Dr. Kim Burns

In my opinion, one of the highest compliments you can give a woman is that she is a badass.

For instance, I was once plodding along in the woods of New Hampshire on my cross-country skis (sticking to the flat trails because I was terrified of hills), and a team of competitive female athletes whooshed my me in their matching outfits and athletic prowess. I watched them in awe and thought to myself, “Wow, they are badasses.” I’ve read most books written about Gloria Steinem, the iconic badass of the women’s movement.

In 2018, I drove with a friend to a random movie theatre 40 miles away to see the RBG documentary. I am inspired by women who live their values and persist in creating the kind of world they want to live in.

At work, I am similarly inspired by women who stay true to themselves despite being told they don’t fit the mold. This is the Latina in Student Affairs who puts Habla español prominently in her email signature. The staff person who tells an executive that their recent decision hurt marginalized students, and the faculty members who identify the high cost of textbooks as a roadblock for students and spearhead the creation of free, open educational resources.

What does it mean to be a badass leader in higher ed?

The women I consider badasses have many of the following qualities. They:

  1. Live their values and are deeply committed to the higher ed mission.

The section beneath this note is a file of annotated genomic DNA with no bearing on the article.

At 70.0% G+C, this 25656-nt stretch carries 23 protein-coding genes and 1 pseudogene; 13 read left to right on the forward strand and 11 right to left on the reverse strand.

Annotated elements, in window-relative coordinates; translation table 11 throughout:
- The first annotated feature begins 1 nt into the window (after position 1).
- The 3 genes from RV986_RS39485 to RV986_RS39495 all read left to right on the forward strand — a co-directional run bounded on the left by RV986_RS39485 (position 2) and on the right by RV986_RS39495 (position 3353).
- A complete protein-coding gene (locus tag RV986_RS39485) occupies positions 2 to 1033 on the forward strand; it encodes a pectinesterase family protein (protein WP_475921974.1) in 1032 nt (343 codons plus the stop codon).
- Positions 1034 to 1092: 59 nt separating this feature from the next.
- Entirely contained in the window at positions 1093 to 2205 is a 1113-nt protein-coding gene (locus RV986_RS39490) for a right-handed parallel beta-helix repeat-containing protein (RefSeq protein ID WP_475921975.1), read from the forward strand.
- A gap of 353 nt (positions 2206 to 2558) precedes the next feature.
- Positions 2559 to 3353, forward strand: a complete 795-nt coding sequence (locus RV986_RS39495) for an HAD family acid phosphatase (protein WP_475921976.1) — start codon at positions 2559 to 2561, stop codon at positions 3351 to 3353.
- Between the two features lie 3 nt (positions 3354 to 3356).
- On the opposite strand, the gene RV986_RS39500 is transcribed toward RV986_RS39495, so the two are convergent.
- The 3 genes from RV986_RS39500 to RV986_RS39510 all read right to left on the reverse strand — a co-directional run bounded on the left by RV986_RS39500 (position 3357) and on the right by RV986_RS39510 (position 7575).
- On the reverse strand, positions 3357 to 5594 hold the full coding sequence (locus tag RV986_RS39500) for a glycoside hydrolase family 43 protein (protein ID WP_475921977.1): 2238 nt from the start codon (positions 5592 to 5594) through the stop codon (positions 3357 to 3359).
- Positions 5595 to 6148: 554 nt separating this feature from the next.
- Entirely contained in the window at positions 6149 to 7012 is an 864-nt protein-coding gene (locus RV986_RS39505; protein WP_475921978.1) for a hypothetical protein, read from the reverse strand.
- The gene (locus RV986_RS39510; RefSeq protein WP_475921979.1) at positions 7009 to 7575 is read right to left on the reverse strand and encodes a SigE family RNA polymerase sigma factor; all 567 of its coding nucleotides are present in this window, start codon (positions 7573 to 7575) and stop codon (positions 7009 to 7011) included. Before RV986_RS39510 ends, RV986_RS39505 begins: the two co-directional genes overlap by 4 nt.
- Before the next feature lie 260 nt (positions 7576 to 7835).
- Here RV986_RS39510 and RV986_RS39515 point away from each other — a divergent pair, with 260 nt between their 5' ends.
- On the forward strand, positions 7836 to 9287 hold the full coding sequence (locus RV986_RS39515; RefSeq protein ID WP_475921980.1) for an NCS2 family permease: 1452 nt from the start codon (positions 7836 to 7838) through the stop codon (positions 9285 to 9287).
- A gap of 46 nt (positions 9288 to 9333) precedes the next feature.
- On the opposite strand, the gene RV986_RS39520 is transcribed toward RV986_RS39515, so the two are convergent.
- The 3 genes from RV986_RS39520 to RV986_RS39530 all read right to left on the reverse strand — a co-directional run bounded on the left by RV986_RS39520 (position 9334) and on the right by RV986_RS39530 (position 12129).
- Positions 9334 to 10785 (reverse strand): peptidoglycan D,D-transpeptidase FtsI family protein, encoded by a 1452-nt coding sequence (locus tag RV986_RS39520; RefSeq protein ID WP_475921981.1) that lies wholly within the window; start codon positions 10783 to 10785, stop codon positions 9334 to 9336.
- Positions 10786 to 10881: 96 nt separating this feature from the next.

2. Intentionally act (whether in small or big ways) to increase access and equity for the people who higher education was not originally intended for (i.e., anyone who wasn’t a member of the landowning gentry).
  3. Support other women, even when they are not in the room.
  4. Do the work that needs to be done, whether they get the recognition for it or not. A badass doesn’t take the path of least resistance.
  5. Put the needs of others ahead of their own (possibly to their detriment).
  6. Speak the truth.
  7. Care about others.
  8. Are self-aware and reflective.
  9. Are smart and curious
  10. Have a vision of what could be.

Tempered radicals are also people I admire. Tempered radicals are those who challenge dominant ways of thinking, call out injustice, and create change from the grassroots level. They are everywhere in higher education, which keeps life on campus interesting.

Despite these qualities, badass leaders are not immune to imposter syndrome and self-doubt. Women need the support of other women, especially when they start to think they are crazy and it’s just the system maintaining the status quo. Badasses need the support of other badasses. Women who have an inner circle of supportive female colleagues experience more success at work than women who have a mostly male network. We often feel alone when faced with challenges. I’ve seen firsthand in my group coaching program the magic created by women sharing their stories and realizing they are not alone.

If you are a badass working in higher ed and want to be in a community with other badasses, consider joining my new Badass Leaders in Higher Ed Community, a monthly opportunity to slow down, reflect and connect with women leading change on their campuses.


Schedule a 10-minute Q&A session with me to learn more.

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